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Long Period Comets are Vehicles to the Past: The Systematic Analysis of 100+ Long Period Comets

Presentation #400.09 in the session Comets: Coma (Oral Presentation)

Published onOct 23, 2023
Long Period Comets are Vehicles to the Past: The Systematic Analysis of 100+ Long Period Comets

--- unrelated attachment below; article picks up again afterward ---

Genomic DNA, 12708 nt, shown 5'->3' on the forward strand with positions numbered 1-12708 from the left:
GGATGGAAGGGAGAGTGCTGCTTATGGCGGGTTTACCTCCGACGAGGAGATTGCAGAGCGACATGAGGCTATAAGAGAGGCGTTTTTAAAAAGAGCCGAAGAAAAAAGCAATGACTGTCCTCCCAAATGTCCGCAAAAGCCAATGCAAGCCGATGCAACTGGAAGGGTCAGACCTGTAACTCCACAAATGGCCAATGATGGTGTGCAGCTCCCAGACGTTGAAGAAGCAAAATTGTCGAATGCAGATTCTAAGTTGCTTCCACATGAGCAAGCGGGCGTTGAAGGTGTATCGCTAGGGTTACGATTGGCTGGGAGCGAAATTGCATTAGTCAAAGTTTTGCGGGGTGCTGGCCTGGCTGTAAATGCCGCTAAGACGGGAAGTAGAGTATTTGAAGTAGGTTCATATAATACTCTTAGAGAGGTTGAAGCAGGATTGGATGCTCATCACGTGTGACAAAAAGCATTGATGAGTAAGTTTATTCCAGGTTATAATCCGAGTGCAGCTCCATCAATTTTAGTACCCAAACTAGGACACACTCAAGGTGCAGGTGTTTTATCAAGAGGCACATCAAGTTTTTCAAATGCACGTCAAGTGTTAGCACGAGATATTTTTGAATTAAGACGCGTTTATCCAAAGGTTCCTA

Long-period comets (LPCs) contain the most pristine volatiles, organics, and refractory materials, preserving the chemical characteristics of the early proto-planetary disk. However, they are the least studied objects in our solar system when it comes to their colors and activity. There are still fundamental questions remaining regarding LPC observations in comparison to theory: a) we observe fewer LPCs with lower orbital energies (less eccentric orbits) than expected. Jan Oort suggested that this is because a comet from the Oort cloud will lose extremely volatile material after it’s first passage through the inner solar system, which will cause the comet’s brightness to fade over time. However the details concerning the physical processes behind cometary fading are not widely agreed upon. b) Understanding LPC colors is crucial because color provides insights into LPC surface properties. Previous studies indicate that outgassing may influence colors, and Oort proposed a possible connection between comets’ surface colors and their dynamical histories. To address Oort’s hypotheses, we need to model LPC activity and quantify the volatile production rate (sublimation of ice) as a function of distance from the sun. For this purpose, we conducted a large survey of newly discovered LPCs and their activity. Our 3-year program focused on a sample of over 100 newly discovered LPCs with diverse orbits with perihelia between 0.9 and 8 au. Our program involved coordinated multi-epoch photometric observations from CFHT. For one third of our targets, we obtained griZY photometric colors or spectra from the Gemini N/S or Keck telescopes. Our work represents the first comprehensive study of cometary activity for faint LPCs and utilizes a dataset that is ten times larger than previous studies. For our analysis we employed a dust model for each comet to determine their dust grain size distributions, production rates, and emission velocities of ejected grains in the dust tail. We utilized an improved ice-outgassing model to constrain nucleus size and identify the sublimating ice species and fractional active areas for each target. For individual comets that required a delayed onset of activity from CO or CO2 we employed a 1-D thermal model to estimate the depth of ice for our targets. Although our analysis is still ongoing, we will report the results for a sub-sample of our targets as part of this study.

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